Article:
Longstrider's Blog

14 Mar 2019


Paper Money-U.S. | Longstrider

This blog is about another of my Civil War bank notes. This one is a Type 62 or as they are also called a T-62. Although this one dollar bill is graded a modest VG 8 by PMG, I love it. It has a ton of wear. Used by a lot of people during a very dark period of our history. This note is from the Sixth Issue. That is an act of the Confederate government, that on March 23, 1863 authorizes the $50,000,000 be printed monthly from April 1863 to January 1864. This resulted in T-56 to T-63 notes. All the notes are dated April 6, 1863. All the notes printed as "Payable two years after a peace treaty. T-61-63 notes are marked payable 6 months after a peace treaty.

All these notes were engraved by Keatings & Ball of Columbia, South Carolina. They were the Confederacy's engravers of all denominations from $1-$100. They were also the only printers of the $50 and $100 notes. This note was printed by Evans & Cogswell. They printed the $1 to $20 notes along with J.T. Paterson and Blanton Duncan. This note has a mintage of 1,645,600.

The front of the note features a vignette of Clement C. Clay. He was a Confederate Senator for Alabama. The two signatures are real not printed. Mine has a serial number of 10172. It also has a ton of honest tears and wear. It originally was printed on plain pink paper that is now faded.

The reverse is blank as all the T-61 through T-63 are blank. The war was going badly for the Confederacy at this time. The pressures were being felt by the civilian population. The shortage of every day consumer goods drove up prices and led to inflation. It was thought that there was no need for a reverse printing to help cut costs.

This note is from the 2nd Series. This is evident as there is no printers name on it as well as being printed on the note. The note is a PF-1, Criswell # 474. These are numbers used to denote the different types. Two of the "tells" are the periods on the right side of both plate position. In this case "B" as well as the "B" being a normal style of print and not hollow. All this gives it a Rarity of 3, or very common. The plate position letter or number denotes where on the same sheet it lies with the same serial number.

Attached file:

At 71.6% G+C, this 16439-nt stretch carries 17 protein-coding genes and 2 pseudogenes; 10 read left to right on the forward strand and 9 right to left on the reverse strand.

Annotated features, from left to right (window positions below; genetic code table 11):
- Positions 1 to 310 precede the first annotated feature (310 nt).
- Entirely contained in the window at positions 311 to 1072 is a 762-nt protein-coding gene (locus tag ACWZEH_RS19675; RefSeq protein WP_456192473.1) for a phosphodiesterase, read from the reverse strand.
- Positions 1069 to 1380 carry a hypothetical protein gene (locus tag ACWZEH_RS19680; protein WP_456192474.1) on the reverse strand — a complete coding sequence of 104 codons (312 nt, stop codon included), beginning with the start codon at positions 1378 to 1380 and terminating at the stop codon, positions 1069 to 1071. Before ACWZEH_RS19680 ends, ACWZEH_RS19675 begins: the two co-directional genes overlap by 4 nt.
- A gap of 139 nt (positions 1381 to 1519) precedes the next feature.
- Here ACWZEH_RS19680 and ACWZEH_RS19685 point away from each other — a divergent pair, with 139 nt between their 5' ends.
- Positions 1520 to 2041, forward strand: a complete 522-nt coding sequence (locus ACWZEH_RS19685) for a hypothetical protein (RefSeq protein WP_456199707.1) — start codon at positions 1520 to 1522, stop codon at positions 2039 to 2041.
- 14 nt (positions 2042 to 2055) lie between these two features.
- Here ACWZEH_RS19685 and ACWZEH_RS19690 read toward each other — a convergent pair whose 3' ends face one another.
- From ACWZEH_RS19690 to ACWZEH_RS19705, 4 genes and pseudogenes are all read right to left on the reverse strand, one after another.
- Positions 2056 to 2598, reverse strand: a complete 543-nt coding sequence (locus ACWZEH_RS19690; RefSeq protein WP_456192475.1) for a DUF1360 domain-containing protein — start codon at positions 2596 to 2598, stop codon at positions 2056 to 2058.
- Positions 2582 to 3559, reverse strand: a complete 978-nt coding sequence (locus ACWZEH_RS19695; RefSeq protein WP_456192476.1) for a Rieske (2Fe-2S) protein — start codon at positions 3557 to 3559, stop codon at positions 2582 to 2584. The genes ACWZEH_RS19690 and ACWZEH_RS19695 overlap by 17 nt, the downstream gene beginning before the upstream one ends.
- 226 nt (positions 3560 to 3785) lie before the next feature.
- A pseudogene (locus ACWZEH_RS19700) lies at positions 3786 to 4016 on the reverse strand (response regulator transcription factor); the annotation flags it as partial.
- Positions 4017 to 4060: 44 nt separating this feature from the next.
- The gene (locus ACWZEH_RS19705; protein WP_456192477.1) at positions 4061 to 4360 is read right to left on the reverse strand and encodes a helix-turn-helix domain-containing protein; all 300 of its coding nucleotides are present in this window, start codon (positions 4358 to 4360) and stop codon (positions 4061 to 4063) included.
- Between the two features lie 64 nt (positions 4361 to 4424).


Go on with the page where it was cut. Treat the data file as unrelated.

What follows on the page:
Please check out the photos below. Feel free to comment and thanks for looking.






Level 6

Informative blog on an interesting note. Where has that bill been? What did it buy?

I love confederate money, this one has some wear, but it shows it did its job.The designs are good, and the history is some of our most important year sin our history.

Almost everything made during the Civil War was worn out. This note is an honest reflection of the times. I love it.


Level 6

I love all the wear on this note! It really shows a lot of character... Imagine all the hands this note passed through. Very cool pictures and great blog!

It's Mokie

Level 6

Longstrider, Many Many Years ago, I used to have that same bill folded in my wallet. It came to me folded and I left it that way. Not sure what happened to it, maybe I spent it when I visited North Carolina. LOL. Thanks for sharing the great history!!!


Level 6

Spent it! haha ; )


Level 7

Terrific I love them all. They have great designs about our history good or bad it happened. I did start collecting them. You will have the set I'm rooting for you. Never give up. Great note and great history. Thanks for your work. Pat.


Level 6

Great blog. Civil War era numismatic items have a lot of character.


Level 4

Loved this blog. Thank you so much.

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